" Within the last several years I know the gangs have really become savvy," said Dr. Marx. "They will blackmail people, they will come up to a business for example in their town and demand payment. They will call it a war payment and if that business does not pay that gang a certain amount for protection, then the gang will break their windows, burn [ the business down], and threaten [ their family will kidnapping, gang recruitment, and rape]."

Coming to the United States

Many people come to the United States because of the American dream — that a person can have a better life by working hard in the United States. Many people leave behind their old life and sacrifice their time with family to migrate to the United States.

Rosa O, a waitress at Mazatlan in Aberdeen, Washington, said: "I came to the United States in search for a better future, and a better job. It has affected me because I am away from family, and you come over here and you leave your family behind and you don't see them in a long time...,"

Some people's main goal is to come to the United States is for financial stability because jobs pay more here than they do in different countries.

"My reason for coming back [ to the United States] was to help my parents out with money because in Mexico working all day they earn what I earn in an hour and that's not fair for them," said Araceli Valencia, a waitress at El Valle in Sunnyside, Washington.

According to The Washington Post, many of the participants in the migrant caravan wanted better opportunities for jobs, good schools and to leave the threat of violence.

Many have set this dream aside to seek asylum in Mexico and start working. Mexico's President, Mr. López Obrador is going to offer about 100,000 work permits to the migrant caravan members.

Eddy V, an entrepreneur, said: "And on the other hand I migrated because I wanted [ more wealth so I can] progress. We had jobs, but I wanted to earn more money and that's why I'm here."

The Migrant Caravan

The U.S Customs and Border Protections tear gassed members of the migrant caravan Sunday, Nov. 25 when they tried to rush the border fence.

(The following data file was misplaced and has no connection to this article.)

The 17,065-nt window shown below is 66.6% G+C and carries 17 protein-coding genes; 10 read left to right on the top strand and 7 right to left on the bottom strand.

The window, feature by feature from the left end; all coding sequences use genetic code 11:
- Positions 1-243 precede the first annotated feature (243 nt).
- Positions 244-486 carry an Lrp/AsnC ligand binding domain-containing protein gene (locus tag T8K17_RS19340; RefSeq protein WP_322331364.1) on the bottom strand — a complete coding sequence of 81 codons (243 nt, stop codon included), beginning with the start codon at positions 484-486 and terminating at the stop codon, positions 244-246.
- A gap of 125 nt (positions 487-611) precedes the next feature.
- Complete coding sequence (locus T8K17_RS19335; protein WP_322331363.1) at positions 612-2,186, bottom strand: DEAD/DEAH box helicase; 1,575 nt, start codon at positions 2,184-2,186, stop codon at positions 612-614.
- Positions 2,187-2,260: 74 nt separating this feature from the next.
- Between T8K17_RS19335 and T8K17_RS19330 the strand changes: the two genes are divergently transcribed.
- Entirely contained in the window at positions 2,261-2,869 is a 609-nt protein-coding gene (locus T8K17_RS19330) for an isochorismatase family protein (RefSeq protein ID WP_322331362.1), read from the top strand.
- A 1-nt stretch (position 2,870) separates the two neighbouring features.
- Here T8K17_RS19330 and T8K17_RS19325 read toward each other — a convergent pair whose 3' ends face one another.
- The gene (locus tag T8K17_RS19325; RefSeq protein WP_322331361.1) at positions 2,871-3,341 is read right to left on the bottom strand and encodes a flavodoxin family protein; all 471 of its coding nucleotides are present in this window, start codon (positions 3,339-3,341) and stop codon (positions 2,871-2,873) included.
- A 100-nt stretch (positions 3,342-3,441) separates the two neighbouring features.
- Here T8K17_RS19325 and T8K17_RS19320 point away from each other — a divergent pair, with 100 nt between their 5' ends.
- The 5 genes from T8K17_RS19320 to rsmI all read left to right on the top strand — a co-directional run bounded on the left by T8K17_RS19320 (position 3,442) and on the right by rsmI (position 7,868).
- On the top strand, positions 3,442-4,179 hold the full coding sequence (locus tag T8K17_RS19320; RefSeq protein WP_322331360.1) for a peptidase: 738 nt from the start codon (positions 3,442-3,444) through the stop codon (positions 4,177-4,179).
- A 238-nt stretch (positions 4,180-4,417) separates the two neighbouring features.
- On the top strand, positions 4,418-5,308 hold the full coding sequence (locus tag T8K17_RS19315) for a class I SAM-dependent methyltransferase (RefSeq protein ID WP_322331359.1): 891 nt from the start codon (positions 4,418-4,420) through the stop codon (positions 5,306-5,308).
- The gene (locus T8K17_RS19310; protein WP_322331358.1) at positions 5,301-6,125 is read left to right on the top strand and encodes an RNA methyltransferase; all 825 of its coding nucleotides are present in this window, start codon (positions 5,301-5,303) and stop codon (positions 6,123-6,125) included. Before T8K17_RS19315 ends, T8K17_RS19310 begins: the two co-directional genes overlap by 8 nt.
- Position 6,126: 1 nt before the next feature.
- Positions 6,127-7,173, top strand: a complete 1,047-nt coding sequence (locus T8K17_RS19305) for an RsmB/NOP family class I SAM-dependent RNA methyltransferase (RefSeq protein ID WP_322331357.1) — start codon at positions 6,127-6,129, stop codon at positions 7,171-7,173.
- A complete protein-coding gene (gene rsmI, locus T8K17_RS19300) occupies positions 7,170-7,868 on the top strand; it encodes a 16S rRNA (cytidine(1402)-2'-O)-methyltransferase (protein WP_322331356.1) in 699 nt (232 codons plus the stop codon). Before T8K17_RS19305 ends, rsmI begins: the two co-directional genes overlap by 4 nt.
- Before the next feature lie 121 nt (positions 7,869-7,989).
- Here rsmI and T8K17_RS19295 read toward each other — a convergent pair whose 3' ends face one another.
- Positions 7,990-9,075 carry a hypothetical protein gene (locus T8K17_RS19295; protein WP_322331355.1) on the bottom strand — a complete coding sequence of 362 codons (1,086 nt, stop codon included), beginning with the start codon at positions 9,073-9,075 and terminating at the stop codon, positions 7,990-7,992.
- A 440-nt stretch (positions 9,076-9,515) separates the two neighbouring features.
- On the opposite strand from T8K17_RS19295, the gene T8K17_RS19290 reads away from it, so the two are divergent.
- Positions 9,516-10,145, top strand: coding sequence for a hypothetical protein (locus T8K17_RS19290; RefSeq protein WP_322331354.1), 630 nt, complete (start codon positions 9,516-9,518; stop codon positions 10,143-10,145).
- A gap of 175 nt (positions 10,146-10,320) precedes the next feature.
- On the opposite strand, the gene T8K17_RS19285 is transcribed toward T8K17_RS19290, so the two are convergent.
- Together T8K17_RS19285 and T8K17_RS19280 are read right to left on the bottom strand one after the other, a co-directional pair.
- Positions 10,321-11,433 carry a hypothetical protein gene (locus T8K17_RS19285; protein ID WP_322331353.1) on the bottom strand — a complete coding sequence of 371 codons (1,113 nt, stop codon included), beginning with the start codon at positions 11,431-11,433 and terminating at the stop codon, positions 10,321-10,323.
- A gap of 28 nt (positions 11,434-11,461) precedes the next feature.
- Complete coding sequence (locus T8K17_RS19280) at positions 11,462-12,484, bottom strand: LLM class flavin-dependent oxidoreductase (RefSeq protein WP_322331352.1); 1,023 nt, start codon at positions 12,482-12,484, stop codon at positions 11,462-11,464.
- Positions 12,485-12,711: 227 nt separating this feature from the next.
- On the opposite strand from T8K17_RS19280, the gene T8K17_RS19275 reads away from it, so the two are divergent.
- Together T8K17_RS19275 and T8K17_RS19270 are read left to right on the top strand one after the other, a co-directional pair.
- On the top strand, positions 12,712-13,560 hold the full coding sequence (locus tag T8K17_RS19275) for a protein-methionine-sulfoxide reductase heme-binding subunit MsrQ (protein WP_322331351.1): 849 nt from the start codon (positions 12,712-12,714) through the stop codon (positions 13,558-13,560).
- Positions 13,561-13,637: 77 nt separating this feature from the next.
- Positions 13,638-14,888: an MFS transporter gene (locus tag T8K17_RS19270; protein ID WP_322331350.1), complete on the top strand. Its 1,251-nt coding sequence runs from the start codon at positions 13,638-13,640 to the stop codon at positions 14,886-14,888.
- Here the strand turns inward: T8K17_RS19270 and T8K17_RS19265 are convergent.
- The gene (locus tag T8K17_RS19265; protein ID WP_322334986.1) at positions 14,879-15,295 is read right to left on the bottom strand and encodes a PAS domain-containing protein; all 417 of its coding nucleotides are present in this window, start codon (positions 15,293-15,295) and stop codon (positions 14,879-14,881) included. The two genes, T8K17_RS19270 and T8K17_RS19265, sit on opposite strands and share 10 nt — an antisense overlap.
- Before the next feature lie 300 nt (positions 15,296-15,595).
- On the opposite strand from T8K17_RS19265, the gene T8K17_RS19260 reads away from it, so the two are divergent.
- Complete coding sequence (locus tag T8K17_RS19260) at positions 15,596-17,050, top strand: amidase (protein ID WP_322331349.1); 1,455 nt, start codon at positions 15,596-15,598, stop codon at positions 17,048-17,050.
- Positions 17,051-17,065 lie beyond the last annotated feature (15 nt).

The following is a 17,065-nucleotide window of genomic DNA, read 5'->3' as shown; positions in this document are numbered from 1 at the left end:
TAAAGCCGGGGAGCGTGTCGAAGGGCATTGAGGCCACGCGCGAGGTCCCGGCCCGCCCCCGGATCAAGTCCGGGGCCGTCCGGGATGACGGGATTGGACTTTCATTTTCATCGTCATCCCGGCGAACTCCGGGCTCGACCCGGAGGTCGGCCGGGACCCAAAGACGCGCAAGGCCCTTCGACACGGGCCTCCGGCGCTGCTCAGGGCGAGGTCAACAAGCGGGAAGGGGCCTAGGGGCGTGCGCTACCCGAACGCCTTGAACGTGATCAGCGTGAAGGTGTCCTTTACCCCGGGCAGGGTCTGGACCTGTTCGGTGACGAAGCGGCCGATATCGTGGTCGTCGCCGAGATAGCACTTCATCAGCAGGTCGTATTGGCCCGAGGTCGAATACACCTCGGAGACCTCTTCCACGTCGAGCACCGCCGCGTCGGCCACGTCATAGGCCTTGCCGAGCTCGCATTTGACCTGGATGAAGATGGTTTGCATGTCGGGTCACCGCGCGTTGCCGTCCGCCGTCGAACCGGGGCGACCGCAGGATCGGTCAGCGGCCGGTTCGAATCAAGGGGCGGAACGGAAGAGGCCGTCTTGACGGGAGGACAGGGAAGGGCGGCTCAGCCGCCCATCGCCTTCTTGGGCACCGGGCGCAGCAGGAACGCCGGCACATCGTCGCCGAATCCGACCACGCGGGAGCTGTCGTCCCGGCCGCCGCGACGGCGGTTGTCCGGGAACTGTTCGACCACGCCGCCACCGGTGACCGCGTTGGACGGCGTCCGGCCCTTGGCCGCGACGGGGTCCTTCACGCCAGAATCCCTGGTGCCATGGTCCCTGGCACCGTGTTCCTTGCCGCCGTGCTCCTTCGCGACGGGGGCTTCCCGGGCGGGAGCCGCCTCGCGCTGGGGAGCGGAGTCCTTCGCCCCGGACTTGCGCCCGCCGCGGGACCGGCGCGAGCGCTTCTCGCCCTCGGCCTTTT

"It's not right for them to be using tear gas because it's affecting the little kids," Olivera said. "It's not right for them to use force against them, and it's not right for the people from the caravan to try and get into the United States by using force, and they should have done things more calm and right."

Some members from the migrant caravan tried to cross the border into the United States Tuesday, Dec. 4 at sunset near Playa de Tijuana. The U.S Customs and Border Protections caught the members from the migrant caravan at the border.

One woman and children wanted to seek asylum, but the men they were with didn't want to get caught, according to The San Diego Union-Tribune.

People apprehended when they tried to cross the border without permission had no criminal prosecutions according to The San Diego Union-Tribune.

"I am a believer and I look to the Bible as my guide, in there it talks about being kind and compassionate to the alien," Dr. Marx said. "For example, to the immigrants, we do have a tremendous amount of wealth up here. Certainly, we don't want to have people come in who are criminals and who many threaten other folks and may cause problems, but at the same time, I feel... a responsible as much as possible to let people in from the outside and give them a chance. "